Cell Membrane Injury Induced by Silica Nanoparticles in Mouse Macrophage
Studies on the cytotoxic mechanism of SiO2 nanoparticles is of vital importance for estimating the potential risk of overexposure and cytotoxicity amelioration and safety precautions of SiO2 nanoparticles. The cell membrane injury induced by 20-nm silica nanoparticles was investigated by measuring reactive oxygen species (ROS), membrane fluidity and free Ca2+ content ([Ca2+]i) in cells with laser scanning confocal microscope (LSCM). The 20-nm SiO2 nanoparticles at different concentrations of 31.25, 125, and 500 g/ml were respectively incubated with RAW264.7 cells for 24 h to determine oxidative stress responses, membrane fluidity, intracellular [Ca2+]i concentration. Exposure to SiO2 nanoparticles at 125 and 500 g/ml increased ROS levels and intracellular [Ca2+]i, reduced membrane fluidity levels. The decrease of the membrane fluidity indicated membrane damage. Increases of ROS generation and intracellular [Ca2+]i played a role in cytotoxicity. Results showed that mechanisms of cytotoxicity induced by SiO2 nanoparticles was closely correlated to increase oxidative stress, decrease membrane fluidity and perturbation of intracellular calcium homeostasis.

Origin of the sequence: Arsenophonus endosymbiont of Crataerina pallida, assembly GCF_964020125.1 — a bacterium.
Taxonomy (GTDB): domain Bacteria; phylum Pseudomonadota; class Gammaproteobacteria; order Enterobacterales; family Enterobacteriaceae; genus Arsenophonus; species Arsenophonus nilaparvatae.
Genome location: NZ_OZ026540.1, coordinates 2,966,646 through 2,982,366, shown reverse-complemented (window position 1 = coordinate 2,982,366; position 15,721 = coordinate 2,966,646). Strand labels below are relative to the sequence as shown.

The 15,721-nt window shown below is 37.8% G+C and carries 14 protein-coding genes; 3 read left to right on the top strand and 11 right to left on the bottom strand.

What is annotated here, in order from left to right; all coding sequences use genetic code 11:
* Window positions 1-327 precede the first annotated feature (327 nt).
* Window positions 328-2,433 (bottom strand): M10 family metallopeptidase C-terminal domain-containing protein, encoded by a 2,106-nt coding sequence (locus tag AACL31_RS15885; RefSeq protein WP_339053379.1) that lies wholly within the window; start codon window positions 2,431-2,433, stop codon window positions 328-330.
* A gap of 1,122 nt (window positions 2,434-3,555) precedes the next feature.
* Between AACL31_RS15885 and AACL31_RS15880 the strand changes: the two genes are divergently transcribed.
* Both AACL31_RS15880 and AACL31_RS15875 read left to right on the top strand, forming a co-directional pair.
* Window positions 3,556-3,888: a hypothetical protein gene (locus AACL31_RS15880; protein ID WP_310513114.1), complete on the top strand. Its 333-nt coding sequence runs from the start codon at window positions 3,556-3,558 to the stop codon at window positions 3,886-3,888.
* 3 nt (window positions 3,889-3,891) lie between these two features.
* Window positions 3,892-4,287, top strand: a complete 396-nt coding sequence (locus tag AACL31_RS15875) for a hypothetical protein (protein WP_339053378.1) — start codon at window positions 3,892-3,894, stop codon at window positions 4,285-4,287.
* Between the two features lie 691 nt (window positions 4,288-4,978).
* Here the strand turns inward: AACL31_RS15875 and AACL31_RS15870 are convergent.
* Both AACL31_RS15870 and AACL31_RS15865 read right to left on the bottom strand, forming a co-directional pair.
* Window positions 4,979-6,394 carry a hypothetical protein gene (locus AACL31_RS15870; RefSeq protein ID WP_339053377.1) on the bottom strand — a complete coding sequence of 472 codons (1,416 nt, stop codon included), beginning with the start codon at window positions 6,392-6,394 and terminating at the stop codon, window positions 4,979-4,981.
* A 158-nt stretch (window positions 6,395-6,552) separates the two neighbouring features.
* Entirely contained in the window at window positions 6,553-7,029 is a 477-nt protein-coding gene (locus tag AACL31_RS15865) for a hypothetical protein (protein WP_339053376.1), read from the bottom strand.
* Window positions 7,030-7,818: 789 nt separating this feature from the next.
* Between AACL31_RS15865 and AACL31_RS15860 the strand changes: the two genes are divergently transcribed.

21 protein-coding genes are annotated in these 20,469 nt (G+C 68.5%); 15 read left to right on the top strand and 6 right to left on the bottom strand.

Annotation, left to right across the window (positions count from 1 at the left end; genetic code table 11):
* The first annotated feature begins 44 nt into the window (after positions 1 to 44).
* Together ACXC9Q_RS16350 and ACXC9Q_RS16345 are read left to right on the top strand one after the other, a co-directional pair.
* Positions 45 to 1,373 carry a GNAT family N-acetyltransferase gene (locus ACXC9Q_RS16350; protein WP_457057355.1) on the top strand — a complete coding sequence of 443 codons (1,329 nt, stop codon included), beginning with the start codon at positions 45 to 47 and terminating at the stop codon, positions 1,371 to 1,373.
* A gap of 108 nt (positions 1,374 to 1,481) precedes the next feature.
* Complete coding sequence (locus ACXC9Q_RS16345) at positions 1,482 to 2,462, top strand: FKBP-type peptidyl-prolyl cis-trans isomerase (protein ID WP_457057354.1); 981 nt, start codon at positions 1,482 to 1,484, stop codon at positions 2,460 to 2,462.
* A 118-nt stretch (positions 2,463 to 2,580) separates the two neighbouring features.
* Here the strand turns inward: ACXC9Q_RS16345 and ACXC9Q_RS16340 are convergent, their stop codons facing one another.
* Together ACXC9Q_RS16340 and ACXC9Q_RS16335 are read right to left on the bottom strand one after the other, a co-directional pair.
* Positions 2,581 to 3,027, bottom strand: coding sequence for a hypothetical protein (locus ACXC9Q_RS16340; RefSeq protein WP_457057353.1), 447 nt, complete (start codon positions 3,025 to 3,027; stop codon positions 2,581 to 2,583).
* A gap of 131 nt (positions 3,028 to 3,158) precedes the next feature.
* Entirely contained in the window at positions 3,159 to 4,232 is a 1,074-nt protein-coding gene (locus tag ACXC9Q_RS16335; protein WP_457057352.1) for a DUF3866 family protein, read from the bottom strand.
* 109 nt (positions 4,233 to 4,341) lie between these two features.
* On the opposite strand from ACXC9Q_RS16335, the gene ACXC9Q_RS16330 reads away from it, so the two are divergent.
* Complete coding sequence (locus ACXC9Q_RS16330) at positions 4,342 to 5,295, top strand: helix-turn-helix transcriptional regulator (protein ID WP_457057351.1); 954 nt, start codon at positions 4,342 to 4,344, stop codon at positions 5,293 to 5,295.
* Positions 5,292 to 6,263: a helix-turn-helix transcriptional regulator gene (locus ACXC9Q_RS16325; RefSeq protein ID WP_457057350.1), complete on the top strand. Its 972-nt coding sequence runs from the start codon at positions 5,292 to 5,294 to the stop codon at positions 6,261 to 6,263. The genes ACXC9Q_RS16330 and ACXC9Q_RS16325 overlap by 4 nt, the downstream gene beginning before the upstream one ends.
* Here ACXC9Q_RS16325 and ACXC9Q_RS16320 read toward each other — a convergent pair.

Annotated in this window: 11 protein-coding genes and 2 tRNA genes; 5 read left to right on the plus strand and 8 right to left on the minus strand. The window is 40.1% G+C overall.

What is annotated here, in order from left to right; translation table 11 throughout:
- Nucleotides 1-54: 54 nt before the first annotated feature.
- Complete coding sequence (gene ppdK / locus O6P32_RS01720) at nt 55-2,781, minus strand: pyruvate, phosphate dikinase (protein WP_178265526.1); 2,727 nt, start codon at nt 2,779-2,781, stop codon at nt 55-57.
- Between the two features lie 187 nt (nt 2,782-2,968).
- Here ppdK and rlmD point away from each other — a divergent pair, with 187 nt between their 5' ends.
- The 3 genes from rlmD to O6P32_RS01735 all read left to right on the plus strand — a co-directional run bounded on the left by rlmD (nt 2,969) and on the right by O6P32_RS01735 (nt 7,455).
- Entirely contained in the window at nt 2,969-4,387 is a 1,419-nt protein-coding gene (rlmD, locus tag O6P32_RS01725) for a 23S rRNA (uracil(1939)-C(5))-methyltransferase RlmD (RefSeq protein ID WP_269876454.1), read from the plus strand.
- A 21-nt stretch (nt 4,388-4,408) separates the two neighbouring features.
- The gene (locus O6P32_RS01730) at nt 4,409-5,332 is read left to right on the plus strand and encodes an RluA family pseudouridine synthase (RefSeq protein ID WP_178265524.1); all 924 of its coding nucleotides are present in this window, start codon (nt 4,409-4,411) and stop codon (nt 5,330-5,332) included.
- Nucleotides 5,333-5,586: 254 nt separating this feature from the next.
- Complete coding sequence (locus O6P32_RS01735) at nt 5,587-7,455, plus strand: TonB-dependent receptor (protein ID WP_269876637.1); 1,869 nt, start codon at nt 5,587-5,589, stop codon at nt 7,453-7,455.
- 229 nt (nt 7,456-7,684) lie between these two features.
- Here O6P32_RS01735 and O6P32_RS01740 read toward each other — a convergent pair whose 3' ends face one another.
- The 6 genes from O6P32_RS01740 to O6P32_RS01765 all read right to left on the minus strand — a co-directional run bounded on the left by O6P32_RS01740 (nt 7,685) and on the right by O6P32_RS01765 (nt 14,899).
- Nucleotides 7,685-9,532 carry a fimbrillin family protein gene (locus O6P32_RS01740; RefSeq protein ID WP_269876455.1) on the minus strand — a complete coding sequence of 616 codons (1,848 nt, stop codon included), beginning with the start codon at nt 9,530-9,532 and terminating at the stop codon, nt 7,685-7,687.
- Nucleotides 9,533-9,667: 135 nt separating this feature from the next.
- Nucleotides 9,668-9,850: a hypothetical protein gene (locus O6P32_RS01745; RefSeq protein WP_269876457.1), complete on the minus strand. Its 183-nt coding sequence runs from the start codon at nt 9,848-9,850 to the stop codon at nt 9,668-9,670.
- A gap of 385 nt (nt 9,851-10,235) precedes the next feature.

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Document Type: Research Article
Publication date: October 1, 2009
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- Journal of Biomedical Nanotechnology (JBN) is a peer-reviewed multidisciplinary journal providing broad coverage in all research areas focused on the applications of nanotechnology in medicine, drug delivery systems, infectious disease, biomedical sciences, biotechnology, and all other related fields of life sciences.
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